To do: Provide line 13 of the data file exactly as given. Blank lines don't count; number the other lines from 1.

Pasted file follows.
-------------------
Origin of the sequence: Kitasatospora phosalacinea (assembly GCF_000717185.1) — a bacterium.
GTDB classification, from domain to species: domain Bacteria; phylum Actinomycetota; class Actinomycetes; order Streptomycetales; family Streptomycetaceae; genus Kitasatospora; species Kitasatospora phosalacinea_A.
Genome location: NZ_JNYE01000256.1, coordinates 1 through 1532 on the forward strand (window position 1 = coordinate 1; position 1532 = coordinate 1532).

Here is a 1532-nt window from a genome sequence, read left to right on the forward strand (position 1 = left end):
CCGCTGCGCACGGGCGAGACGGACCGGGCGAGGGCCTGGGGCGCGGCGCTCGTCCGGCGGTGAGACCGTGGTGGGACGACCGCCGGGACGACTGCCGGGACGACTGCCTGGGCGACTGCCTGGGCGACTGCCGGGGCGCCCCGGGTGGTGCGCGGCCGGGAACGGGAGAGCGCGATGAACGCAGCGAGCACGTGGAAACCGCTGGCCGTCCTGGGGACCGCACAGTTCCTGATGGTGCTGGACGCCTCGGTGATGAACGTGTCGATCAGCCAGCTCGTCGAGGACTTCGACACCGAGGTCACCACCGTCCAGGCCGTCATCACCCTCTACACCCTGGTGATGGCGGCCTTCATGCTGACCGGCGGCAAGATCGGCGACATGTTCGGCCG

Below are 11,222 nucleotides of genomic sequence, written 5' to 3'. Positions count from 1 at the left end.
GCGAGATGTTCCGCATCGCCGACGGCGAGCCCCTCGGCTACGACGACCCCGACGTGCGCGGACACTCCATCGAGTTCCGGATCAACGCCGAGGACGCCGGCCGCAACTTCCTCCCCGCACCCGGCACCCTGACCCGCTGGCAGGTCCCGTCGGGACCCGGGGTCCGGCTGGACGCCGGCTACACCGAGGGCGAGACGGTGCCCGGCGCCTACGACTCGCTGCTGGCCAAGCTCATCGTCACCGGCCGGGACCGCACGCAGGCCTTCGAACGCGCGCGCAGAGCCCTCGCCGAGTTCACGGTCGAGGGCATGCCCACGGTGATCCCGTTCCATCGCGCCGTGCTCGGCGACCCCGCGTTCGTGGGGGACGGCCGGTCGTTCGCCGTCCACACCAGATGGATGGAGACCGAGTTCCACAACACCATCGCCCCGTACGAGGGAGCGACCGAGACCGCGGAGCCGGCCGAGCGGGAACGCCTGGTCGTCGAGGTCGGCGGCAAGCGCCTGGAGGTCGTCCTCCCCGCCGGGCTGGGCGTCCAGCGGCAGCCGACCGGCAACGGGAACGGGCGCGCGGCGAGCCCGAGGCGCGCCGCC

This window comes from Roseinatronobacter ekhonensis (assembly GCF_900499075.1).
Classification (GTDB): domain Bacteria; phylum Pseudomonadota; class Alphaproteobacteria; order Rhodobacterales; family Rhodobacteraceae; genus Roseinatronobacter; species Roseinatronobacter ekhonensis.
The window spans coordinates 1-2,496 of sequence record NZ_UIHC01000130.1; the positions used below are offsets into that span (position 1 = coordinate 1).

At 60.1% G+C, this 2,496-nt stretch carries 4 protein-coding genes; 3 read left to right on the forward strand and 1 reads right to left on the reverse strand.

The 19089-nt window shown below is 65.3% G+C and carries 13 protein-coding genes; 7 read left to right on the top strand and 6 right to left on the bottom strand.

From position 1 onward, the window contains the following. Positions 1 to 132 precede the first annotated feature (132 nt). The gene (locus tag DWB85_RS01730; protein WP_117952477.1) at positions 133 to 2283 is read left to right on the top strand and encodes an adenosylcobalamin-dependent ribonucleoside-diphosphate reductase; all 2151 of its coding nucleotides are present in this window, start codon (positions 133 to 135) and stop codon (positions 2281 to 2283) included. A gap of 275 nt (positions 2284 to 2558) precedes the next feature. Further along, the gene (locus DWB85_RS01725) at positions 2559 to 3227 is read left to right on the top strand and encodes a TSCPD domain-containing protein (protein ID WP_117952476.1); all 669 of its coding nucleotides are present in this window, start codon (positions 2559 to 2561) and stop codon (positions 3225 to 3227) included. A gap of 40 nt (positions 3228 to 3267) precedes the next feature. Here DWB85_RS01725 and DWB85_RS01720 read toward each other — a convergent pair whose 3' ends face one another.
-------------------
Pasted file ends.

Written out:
From position 1 onward, the window contains the following. Positions 1 to 132 precede the first annotated feature (132 nt). The gene (locus tag DWB85_RS01730; protein WP_117952477.1) at positions 133 to 2283 is read left to right on the top strand and encodes an adenosylcobalamin-dependent ribonucleoside-diphosphate reductase; all 2151 of its coding nucleotides are present in this window, start codon (positions 133 to 135) and stop codon (positions 2281 to 2283) included. A gap of 275 nt (positions 2284 to 2558) precedes the next feature. Further along, the gene (locus DWB85_RS01725) at positions 2559 to 3227 is read left to right on the top strand and encodes a TSCPD domain-containing protein (protein ID WP_117952476.1); all 669 of its coding nucleotides are present in this window, start codon (positions 2559 to 2561) and stop codon (positions 3225 to 3227) included. A gap of 40 nt (positions 3228 to 3267) precedes the next feature. Here DWB85_RS01725 and DWB85_RS01720 read toward each other — a convergent pair whose 3' ends face one another.